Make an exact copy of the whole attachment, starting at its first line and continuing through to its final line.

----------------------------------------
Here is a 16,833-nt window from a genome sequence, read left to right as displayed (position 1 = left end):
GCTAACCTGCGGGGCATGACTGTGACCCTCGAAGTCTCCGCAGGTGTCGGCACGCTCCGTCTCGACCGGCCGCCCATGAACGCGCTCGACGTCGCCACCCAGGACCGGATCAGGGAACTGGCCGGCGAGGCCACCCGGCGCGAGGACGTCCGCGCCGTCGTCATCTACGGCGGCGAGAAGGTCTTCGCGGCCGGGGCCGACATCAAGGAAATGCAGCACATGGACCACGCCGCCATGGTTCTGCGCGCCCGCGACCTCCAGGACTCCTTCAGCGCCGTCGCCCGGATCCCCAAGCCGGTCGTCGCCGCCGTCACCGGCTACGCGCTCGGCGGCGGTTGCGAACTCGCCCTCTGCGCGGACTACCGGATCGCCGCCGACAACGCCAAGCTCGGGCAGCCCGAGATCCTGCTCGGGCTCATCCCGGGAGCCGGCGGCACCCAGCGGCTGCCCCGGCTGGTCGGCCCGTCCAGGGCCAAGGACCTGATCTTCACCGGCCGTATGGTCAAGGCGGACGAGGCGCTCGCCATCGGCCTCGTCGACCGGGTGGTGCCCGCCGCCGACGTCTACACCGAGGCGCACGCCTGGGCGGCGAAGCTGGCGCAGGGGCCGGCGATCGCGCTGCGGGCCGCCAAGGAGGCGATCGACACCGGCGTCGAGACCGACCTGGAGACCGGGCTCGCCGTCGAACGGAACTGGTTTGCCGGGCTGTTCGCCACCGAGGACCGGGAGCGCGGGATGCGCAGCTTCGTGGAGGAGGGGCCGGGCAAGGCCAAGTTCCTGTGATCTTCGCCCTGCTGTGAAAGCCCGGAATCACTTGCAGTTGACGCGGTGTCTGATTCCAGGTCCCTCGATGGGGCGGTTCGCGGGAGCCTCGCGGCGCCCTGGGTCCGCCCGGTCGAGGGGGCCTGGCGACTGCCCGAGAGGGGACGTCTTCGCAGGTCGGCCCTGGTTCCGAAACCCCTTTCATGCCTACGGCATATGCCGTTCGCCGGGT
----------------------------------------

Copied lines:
Here is a 16,833-nt window from a genome sequence, read left to right as displayed (position 1 = left end):
GCTAACCTGCGGGGCATGACTGTGACCCTCGAAGTCTCCGCAGGTGTCGGCACGCTCCGTCTCGACCGGCCGCCCATGAACGCGCTCGACGTCGCCACCCAGGACCGGATCAGGGAACTGGCCGGCGAGGCCACCCGGCGCGAGGACGTCCGCGCCGTCGTCATCTACGGCGGCGAGAAGGTCTTCGCGGCCGGGGCCGACATCAAGGAAATGCAGCACATGGACCACGCCGCCATGGTTCTGCGCGCCCGCGACCTCCAGGACTCCTTCAGCGCCGTCGCCCGGATCCCCAAGCCGGTCGTCGCCGCCGTCACCGGCTACGCGCTCGGCGGCGGTTGCGAACTCGCCCTCTGCGCGGACTACCGGATCGCCGCCGACAACGCCAAGCTCGGGCAGCCCGAGATCCTGCTCGGGCTCATCCCGGGAGCCGGCGGCACCCAGCGGCTGCCCCGGCTGGTCGGCCCGTCCAGGGCCAAGGACCTGATCTTCACCGGCCGTATGGTCAAGGCGGACGAGGCGCTCGCCATCGGCCTCGTCGACCGGGTGGTGCCCGCCGCCGACGTCTACACCGAGGCGCACGCCTGGGCGGCGAAGCTGGCGCAGGGGCCGGCGATCGCGCTGCGGGCCGCCAAGGAGGCGATCGACACCGGCGTCGAGACCGACCTGGAGACCGGGCTCGCCGTCGAACGGAACTGGTTTGCCGGGCTGTTCGCCACCGAGGACCGGGAGCGCGGGATGCGCAGCTTCGTGGAGGAGGGGCCGGGCAAGGCCAAGTTCCTGTGATCTTCGCCCTGCTGTGAAAGCCCGGAATCACTTGCAGTTGACGCGGTGTCTGATTCCAGGTCCCTCGATGGGGCGGTTCGCGGGAGCCTCGCGGCGCCCTGGGTCCGCCCGGTCGAGGGGGCCTGGCGACTGCCCGAGAGGGGACGTCTTCGCAGGTCGGCCCTGGTTCCGAAACCCCTTTCATGCCTACGGCATATGCCGTTCGCCGGGT